Blow flies look similar to regular houseflies except they have shiny bronze, blue, green or black metallic-looking colours on their backs. They are also known as bottle flies. Killing these blow flies is not a difficult task, but it is important to use the correct methods to prevent re-infestations.These flies feed on decomposing organic matter. Animal manure, poorly maintained compost, decaying vegetables and grass clippings also provide them with food.
Vacuum up any pupae or maggots you spot in your home. The maggots resemble small white or yellow worms with pointed heads. Discard the vacuum cleaner bag immediately in a well-sealed trash bag outdoors to prevent re-infestations.
Swat the blow flies with a rolled up newspaper or fly swatter. This is the least expensive method, although it may be a challenge to actually hit the fly.
Hang sticky fly strips in your window areas. Tie back the draperies to prevent the fabric from sticking to the paper. This is a non-toxic method and the fly strips are available at discount, hardware or grocery stores. The light from the windows attracts these insects to the area.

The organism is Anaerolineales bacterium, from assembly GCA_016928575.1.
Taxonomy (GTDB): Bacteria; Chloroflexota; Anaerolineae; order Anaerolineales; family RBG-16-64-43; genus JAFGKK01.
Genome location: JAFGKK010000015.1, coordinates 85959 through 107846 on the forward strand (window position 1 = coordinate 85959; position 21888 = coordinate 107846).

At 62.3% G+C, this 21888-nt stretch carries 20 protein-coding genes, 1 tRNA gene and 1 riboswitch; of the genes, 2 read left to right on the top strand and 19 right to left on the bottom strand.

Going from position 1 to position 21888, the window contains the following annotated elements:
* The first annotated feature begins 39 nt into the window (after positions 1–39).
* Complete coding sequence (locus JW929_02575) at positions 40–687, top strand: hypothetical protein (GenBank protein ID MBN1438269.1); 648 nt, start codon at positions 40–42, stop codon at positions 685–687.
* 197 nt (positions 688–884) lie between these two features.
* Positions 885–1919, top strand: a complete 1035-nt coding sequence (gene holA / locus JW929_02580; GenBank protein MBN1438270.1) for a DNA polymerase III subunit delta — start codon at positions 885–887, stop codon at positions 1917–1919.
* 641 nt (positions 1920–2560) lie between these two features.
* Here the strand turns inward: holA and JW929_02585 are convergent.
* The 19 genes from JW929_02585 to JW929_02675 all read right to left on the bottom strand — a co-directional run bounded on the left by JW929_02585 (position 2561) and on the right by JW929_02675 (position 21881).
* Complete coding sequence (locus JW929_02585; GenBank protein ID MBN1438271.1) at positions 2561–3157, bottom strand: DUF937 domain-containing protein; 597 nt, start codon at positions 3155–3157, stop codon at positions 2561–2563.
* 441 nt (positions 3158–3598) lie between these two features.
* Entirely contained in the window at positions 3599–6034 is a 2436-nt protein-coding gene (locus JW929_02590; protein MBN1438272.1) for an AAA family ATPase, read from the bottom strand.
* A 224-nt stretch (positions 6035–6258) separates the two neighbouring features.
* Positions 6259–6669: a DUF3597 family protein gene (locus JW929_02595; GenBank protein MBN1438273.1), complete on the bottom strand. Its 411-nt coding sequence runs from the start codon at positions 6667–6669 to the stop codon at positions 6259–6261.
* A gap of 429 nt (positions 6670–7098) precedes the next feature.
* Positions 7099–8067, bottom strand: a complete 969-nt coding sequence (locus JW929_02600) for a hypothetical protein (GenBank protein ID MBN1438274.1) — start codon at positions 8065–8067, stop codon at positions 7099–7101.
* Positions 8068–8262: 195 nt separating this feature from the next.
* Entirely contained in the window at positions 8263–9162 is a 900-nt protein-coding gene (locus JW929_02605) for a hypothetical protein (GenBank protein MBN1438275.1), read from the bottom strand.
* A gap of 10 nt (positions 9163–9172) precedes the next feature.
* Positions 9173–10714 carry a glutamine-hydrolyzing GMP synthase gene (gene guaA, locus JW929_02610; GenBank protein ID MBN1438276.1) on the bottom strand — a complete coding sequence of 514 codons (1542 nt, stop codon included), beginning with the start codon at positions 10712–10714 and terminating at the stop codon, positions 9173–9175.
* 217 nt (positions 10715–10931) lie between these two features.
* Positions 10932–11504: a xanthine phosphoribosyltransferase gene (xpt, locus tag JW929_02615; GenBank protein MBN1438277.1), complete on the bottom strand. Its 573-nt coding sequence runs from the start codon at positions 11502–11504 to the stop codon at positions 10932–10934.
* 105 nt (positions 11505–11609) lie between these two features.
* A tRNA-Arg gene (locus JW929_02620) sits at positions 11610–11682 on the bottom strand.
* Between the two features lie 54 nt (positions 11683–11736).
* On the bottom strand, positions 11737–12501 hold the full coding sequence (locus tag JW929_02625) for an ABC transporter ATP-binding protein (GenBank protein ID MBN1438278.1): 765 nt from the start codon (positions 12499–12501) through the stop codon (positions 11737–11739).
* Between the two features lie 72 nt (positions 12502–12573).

Purchase an insecticide "bomb" or fogging spray that is formulated for flying pests. This method is only effective for exposed flies, therefore any flies that show up later won't be killed.
Use mouse traps in your home if you are having trouble with mice. This allows you to discard the mouse carcase as soon as you kill it. If a mouse ingests a poison, the rodent may crawl into an area inside your walls to die. This provides a food source for blow flies. Prevent blow flies by emptying your trash bins on a regular basis and keeping your home clean. A single female can lay thousand of eggs during the lifespan of two months. The eggs hatch within five days, but may hatch within 24 hours in humid, warm temperatures. The maggots fully develop within 10 days.